A day in the life of a typical paramedic is nothing like that of a primary care provider. Though both are central to the healthcare system, a paramedic performs in a high-stress environment that focuses exclusively on providing emergency medical services, while a primary care physician is more focused on a patient’s long term needs.
That wall between primary care and emergency health care may soon be eroded, however. California’s Emergency Medical Services Authority (EMSA) and Office of Statewide Health Planning and Development (OSHPD) are working together to implement community paramedicine pilot programs, which would expand paramedic and EMS responsibilities in order to fill healthcare gaps.
According to Lou Meyer of EMSA, up to 12 locations in California will be selected to take part in these programs starting as early as next summer.
Pilot programs have already begun in several states throughout the country, including Minnesota, North Carolina, Texas, and Colorado.
“We’ll come into the office, we’ll receive orders from medical practices,” said Christopher Montera, assistant CEO of the Western Eagle County Ambulance District in Colorado, describing a community paramedic’s typical day. “We’ll receive orders from public health, whoever needs us that day, we give those orders, we’ll schedule visits with patients we’ll go see the patients, and we’ll report back findings back to the providers who ordered us to go.”
Montera listed blood tests, neonate visits, and medication reconciliations as examples of the types of services community paramedics are called out to perform in Eagle County.
“We have a rural population, so we have to be the Swiss army knife,” he said. “We have to make sure we can provide all the things that are needed in our community.”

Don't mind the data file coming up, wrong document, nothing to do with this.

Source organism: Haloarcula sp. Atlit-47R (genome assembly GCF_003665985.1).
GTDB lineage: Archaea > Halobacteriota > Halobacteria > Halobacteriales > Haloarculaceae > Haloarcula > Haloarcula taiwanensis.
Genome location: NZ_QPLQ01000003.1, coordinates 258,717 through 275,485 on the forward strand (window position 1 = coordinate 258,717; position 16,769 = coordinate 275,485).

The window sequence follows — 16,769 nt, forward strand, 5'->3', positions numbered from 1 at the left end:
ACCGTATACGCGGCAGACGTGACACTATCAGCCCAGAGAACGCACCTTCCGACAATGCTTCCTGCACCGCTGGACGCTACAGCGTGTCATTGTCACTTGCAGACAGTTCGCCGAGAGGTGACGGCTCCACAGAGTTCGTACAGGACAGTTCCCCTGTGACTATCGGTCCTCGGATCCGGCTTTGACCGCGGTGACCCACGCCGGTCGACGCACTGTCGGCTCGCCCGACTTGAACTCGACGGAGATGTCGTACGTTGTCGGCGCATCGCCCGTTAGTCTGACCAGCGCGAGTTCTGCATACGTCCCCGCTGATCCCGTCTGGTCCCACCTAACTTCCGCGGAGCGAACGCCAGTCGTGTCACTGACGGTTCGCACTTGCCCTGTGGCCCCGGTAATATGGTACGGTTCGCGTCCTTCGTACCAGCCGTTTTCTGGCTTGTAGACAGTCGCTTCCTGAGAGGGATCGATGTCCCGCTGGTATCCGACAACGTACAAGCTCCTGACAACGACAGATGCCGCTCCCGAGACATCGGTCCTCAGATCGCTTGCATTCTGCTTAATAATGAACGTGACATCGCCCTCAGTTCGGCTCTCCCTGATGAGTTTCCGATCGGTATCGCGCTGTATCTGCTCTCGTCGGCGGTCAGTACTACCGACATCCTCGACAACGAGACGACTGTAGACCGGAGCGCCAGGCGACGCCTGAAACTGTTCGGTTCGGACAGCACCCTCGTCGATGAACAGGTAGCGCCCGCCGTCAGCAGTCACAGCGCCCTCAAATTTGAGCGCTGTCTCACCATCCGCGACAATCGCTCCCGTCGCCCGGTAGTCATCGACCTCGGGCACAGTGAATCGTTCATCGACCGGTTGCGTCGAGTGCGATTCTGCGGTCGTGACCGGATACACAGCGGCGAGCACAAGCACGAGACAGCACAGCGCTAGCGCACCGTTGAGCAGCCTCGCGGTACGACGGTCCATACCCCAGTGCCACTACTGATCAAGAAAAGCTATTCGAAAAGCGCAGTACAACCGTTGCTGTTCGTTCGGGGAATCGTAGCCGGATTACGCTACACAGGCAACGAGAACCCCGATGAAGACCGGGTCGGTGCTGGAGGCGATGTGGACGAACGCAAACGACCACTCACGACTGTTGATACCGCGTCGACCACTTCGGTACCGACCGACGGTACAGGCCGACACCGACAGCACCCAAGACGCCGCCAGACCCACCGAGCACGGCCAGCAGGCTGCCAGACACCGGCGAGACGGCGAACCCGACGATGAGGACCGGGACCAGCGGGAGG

Eagle County implemented one of the first rural community paramedicine programs in the country, and according to Montera, data collected so far suggests that in the program’s first year, it saved $1,250 per visit in healthcare costs for each of its 29 patients over 97 visits.
In urban areas, the impact of community paramedicine programs may be different, according to Jim DeTienne, President of the National Association of State EMS Officials. Rather than providing primary care to potentially underserved populations, the focus may be on the healthcare gaps specific to urban areas, such as hospital re-admissions and chronic conditions that increase hospital healthcare costs.
According to Mike Taigman, an expert with 30 years of experience in the emergency medical services industry, community paramedics can achieve these ends by creating a system of support alongside other healthcare providers that is responsive to the gaps in a given community’s healthcare system.
“As you think about community paramedics as partners for the rest of the healthcare system-—so partners for hospitals, partners for physicians, partners for county healthcare departments—and if you think about patient groups that have a chronic disease that can be better managed through a support system or good healthcare—asthma, diabetes, congestive heart failure—[these] are the kind of things that respond really well to self care and systems of support,” he said. “Community paramedics help provide those kinds of systems and provide the education and support for folks.”